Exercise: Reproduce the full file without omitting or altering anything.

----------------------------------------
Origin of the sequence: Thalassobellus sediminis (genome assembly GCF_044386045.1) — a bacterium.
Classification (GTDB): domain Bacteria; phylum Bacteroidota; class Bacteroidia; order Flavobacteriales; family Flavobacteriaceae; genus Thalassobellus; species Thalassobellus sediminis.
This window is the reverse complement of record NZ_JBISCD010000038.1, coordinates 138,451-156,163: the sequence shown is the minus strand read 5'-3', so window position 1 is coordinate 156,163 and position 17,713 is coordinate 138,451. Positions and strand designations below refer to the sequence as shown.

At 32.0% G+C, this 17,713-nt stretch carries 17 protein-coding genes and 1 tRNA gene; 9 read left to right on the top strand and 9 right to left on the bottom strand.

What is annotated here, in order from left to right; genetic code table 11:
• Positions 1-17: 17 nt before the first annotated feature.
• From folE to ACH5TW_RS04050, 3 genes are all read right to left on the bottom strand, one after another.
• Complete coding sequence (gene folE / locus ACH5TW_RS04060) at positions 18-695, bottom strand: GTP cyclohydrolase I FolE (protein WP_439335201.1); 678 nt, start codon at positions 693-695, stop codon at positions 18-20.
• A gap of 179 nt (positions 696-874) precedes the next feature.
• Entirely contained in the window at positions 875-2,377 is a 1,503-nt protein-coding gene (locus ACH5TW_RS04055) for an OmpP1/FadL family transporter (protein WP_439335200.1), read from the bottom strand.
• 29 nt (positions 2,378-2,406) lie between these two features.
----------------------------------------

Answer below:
Origin of the sequence: Thalassobellus sediminis (genome assembly GCF_044386045.1) — a bacterium.
Classification (GTDB): domain Bacteria; phylum Bacteroidota; class Bacteroidia; order Flavobacteriales; family Flavobacteriaceae; genus Thalassobellus; species Thalassobellus sediminis.
This window is the reverse complement of record NZ_JBISCD010000038.1, coordinates 138,451-156,163: the sequence shown is the minus strand read 5'-3', so window position 1 is coordinate 156,163 and position 17,713 is coordinate 138,451. Positions and strand designations below refer to the sequence as shown.

At 32.0% G+C, this 17,713-nt stretch carries 17 protein-coding genes and 1 tRNA gene; 9 read left to right on the top strand and 9 right to left on the bottom strand.

What is annotated here, in order from left to right; genetic code table 11:
• Positions 1-17: 17 nt before the first annotated feature.
• From folE to ACH5TW_RS04050, 3 genes are all read right to left on the bottom strand, one after another.
• Complete coding sequence (gene folE / locus ACH5TW_RS04060) at positions 18-695, bottom strand: GTP cyclohydrolase I FolE (protein WP_439335201.1); 678 nt, start codon at positions 693-695, stop codon at positions 18-20.
• A gap of 179 nt (positions 696-874) precedes the next feature.
• Entirely contained in the window at positions 875-2,377 is a 1,503-nt protein-coding gene (locus ACH5TW_RS04055) for an OmpP1/FadL family transporter (protein WP_439335200.1), read from the bottom strand.
• 29 nt (positions 2,378-2,406) lie between these two features.